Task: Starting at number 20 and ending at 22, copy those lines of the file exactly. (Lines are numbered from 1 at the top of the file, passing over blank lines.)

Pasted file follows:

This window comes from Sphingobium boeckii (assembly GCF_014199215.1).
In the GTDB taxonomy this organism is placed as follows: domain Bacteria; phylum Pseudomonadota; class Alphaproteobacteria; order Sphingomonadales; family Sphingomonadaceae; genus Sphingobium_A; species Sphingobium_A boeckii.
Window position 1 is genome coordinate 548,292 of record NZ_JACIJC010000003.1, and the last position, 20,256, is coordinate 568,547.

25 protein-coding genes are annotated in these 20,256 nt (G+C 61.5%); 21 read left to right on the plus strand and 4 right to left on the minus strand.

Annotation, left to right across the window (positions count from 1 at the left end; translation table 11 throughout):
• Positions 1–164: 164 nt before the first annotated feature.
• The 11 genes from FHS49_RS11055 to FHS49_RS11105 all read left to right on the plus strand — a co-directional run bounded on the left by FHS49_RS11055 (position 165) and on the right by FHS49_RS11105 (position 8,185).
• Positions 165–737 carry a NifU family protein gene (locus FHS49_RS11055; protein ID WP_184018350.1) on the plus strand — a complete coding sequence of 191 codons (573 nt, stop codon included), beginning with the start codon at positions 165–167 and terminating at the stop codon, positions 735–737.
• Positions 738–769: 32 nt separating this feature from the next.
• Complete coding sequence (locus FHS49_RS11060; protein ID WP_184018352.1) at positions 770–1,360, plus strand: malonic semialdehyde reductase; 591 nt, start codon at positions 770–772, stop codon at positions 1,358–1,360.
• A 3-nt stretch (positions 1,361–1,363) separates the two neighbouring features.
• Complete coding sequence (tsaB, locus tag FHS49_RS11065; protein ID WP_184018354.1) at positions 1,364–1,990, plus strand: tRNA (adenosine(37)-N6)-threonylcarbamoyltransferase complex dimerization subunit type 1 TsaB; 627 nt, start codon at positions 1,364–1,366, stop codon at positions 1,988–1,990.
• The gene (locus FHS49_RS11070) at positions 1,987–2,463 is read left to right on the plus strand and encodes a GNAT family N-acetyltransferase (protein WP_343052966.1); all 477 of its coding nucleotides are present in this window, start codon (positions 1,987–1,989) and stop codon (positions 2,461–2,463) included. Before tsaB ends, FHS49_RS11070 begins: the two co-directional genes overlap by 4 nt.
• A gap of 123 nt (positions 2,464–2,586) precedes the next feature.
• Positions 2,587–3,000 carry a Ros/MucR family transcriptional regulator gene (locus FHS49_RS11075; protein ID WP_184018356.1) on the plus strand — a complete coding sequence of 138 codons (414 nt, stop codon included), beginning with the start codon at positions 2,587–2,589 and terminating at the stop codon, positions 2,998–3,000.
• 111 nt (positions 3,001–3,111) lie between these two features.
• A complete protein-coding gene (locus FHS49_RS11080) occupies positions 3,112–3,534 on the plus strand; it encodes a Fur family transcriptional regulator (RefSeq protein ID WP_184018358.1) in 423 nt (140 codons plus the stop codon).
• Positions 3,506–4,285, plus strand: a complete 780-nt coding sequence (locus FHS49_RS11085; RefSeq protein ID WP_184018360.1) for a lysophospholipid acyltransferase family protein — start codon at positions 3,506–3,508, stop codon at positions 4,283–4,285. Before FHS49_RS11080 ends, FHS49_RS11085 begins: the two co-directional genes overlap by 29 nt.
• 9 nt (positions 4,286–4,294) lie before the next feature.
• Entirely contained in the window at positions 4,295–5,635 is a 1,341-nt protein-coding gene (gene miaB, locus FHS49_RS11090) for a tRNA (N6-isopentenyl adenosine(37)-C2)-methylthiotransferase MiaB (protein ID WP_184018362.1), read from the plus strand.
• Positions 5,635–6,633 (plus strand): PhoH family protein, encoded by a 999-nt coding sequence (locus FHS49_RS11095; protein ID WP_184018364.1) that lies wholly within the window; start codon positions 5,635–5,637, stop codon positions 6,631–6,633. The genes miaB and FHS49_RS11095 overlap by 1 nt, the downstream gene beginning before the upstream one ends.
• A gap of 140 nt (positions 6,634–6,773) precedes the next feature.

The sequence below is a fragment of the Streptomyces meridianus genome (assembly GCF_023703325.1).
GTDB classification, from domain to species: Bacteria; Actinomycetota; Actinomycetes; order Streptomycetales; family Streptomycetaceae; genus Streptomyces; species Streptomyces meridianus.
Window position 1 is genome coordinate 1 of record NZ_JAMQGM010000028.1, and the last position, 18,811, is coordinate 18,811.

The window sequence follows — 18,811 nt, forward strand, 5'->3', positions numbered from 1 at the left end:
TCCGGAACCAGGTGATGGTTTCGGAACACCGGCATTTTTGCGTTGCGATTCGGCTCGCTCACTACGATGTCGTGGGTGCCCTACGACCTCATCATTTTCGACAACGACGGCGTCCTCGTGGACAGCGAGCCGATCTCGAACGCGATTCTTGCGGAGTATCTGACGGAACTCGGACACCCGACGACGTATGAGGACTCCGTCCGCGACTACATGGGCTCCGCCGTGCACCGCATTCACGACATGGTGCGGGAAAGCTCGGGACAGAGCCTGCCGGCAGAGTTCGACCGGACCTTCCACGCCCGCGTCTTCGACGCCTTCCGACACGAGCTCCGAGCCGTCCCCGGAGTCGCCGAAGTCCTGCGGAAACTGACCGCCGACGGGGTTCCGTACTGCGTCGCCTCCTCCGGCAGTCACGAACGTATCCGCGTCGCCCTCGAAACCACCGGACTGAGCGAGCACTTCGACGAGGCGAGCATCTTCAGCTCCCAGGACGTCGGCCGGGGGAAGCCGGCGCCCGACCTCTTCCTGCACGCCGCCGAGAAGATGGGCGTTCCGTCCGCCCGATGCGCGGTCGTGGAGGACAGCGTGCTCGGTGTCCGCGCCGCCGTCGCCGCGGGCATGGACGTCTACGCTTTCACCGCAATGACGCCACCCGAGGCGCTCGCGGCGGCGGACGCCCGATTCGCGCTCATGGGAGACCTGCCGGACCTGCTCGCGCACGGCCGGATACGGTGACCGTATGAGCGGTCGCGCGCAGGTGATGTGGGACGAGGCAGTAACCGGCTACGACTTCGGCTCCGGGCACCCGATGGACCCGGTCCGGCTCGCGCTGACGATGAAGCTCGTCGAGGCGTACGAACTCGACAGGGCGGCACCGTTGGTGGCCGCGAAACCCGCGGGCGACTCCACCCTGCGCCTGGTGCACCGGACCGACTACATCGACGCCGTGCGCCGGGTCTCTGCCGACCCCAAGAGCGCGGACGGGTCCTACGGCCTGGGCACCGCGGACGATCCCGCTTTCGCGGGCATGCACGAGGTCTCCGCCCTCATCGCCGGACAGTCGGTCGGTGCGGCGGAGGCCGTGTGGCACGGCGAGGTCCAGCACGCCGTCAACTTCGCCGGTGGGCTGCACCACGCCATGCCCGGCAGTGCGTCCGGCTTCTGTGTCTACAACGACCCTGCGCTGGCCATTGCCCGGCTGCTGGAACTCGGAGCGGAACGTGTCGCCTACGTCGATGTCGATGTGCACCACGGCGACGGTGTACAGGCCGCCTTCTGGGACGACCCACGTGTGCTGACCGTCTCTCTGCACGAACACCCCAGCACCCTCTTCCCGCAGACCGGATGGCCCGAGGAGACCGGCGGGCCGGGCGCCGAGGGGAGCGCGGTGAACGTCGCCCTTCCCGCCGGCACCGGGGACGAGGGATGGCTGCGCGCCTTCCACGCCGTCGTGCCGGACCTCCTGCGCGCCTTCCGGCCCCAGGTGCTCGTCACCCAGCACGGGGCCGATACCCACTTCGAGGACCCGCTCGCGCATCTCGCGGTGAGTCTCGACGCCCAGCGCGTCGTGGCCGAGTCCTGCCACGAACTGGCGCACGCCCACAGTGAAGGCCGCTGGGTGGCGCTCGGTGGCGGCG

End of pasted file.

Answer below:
• Entirely contained in the window at positions 4,295–5,635 is a 1,341-nt protein-coding gene (gene miaB, locus FHS49_RS11090) for a tRNA (N6-isopentenyl adenosine(37)-C2)-methylthiotransferase MiaB (protein ID WP_184018362.1), read from the plus strand.
• Positions 5,635–6,633 (plus strand): PhoH family protein, encoded by a 999-nt coding sequence (locus FHS49_RS11095; protein ID WP_184018364.1) that lies wholly within the window; start codon positions 5,635–5,637, stop codon positions 6,631–6,633. The genes miaB and FHS49_RS11095 overlap by 1 nt, the downstream gene beginning before the upstream one ends.
• A gap of 140 nt (positions 6,634–6,773) precedes the next feature.